I like fallacies. As a somewhat directionless undergraduate philosophy major, I lost interest in the Heidegger seminar, but I became increasingly entranced by basic logic and understanding how people think. Fallacies are potholes in rational thought. Understand how to recognize them and one is more able to avoid them. Help other people see them and you are more likely to find consensus.
The short version of the Fallacy of Chesterton’s Fence is this: don’t ever take down a fence until you know why it was put up. Simple enough. However, particularly as it relates to education reform, the long version is worth reading:
“In the matter of reforming things, as distinct from deforming them, there is one plain and simple principle […]. There exists in such a case a certain institution or law; let us say, for the sake of simplicity, a fence or gate erected across a road. The more modern type of reformer goes gaily up to it and says, “I don’t see the use of this; let us clear it away.” To which the more intelligent type of reformer will do well to answer: “If you don’t see the use of it, I certainly won’t let you clear it away. Go away and think. Then, when you can come back and tell me that you do see the use of it, I may allow you to destroy it.”
There are a lot of fences in education policy, and there is often a rush to dismantle them. In many cases this is justified. In some it is not. But in all cases, it is worth asking: why was this particular fence erected in the first place?
Take, for example, the single salary structure of most public school districts (including Denver). This policy establishes strict uniform pay differentiated only by years in the job (and highest educational degree obtained). It’s hard to argue in the current day that an elementary gym teacher and a high school science teacher have jobs that should be paid exactly the same – or that a gym teacher with more years in the job should always be paid more. But before we decide to tear down the single-salary fence, why is it there?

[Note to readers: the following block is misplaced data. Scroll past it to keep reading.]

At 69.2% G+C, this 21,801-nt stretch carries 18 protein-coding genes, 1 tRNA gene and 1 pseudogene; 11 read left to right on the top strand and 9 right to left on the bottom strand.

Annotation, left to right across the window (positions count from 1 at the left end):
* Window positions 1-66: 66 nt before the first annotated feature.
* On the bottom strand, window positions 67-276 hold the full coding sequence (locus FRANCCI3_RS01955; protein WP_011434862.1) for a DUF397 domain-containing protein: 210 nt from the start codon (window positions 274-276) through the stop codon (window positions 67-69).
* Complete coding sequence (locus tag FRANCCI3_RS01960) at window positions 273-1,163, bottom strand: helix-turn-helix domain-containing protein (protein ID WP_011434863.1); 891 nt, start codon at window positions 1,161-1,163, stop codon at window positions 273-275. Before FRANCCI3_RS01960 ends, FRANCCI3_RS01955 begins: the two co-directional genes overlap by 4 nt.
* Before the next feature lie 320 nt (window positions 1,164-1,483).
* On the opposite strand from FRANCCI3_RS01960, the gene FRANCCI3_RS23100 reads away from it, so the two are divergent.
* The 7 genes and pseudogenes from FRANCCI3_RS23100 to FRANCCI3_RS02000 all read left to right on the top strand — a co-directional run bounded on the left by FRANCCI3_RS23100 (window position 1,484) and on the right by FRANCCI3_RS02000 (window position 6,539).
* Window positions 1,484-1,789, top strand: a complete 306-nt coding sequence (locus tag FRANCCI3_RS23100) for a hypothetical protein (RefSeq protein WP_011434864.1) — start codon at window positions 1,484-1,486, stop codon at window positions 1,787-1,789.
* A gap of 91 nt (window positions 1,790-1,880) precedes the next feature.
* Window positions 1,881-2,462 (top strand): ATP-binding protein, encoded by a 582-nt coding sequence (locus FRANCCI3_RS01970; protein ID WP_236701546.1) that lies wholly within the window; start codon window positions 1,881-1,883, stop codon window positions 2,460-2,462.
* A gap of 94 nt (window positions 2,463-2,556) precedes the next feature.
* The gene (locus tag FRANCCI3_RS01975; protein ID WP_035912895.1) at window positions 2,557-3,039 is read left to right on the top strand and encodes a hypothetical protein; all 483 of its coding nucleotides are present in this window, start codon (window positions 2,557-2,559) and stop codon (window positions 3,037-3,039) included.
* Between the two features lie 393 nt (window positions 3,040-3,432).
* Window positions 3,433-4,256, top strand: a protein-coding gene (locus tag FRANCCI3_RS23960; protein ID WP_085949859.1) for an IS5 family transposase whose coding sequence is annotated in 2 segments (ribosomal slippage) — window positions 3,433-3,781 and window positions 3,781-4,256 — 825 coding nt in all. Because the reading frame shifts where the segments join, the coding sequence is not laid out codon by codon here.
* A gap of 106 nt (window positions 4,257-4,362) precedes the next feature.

Well, the single salary schedule was put in place in the early 20th century, in large part to prevent salary discrimination against women, who were often paid less than their male counterparts — particularly as teaching was one of the few jobs that was socially acceptable for women at all. At the time, there was not much in the way of HR systems, it was not easy to compare or monitor pay systems. Without a clear problem of discrimination, and without other mechanisms to prevent it, a single, centralized plan made sense. The single-salary fence was put in place with a pretty good purpose in mind.
I would argue – for lots of reasons – that this fence should now be taken down, but I would not argue against its original intent. And if one wants to dismantle this particular fence (which, please note, is not an argument against either unions generally or collective bargaining), one should make sure that any change maintains the reason it was enacted in the first place. Whatever pay program might replace single salary systems, it should not discriminate against women (or anyone else). Understanding why a policy was enacted should help clarify a discussion to see if it is still serving the purpose for which it was intended.
It’s one of my general beliefs that a lot of the educational fences that reformers want to take down are there for reasons that many would have wholeheartedly agreed with at the time. Many of these fences were built to protect the same principals that reformers now invoke to argue for their removal: fairness and equity.
The arguments in education these days are all too often about protecting or dismantling a policy and rarely about why the policy exists and if there is a better way to achieve the same goals. My hope is that applying the fallacy of Chesterton’s Fence allows for more common ground. When confronted with a policy fence, we should try to recognize the principals inherent in its creation, and if they are still served or if another structure is more appropriate. We should all want fences placed so that everyone can be on the same side.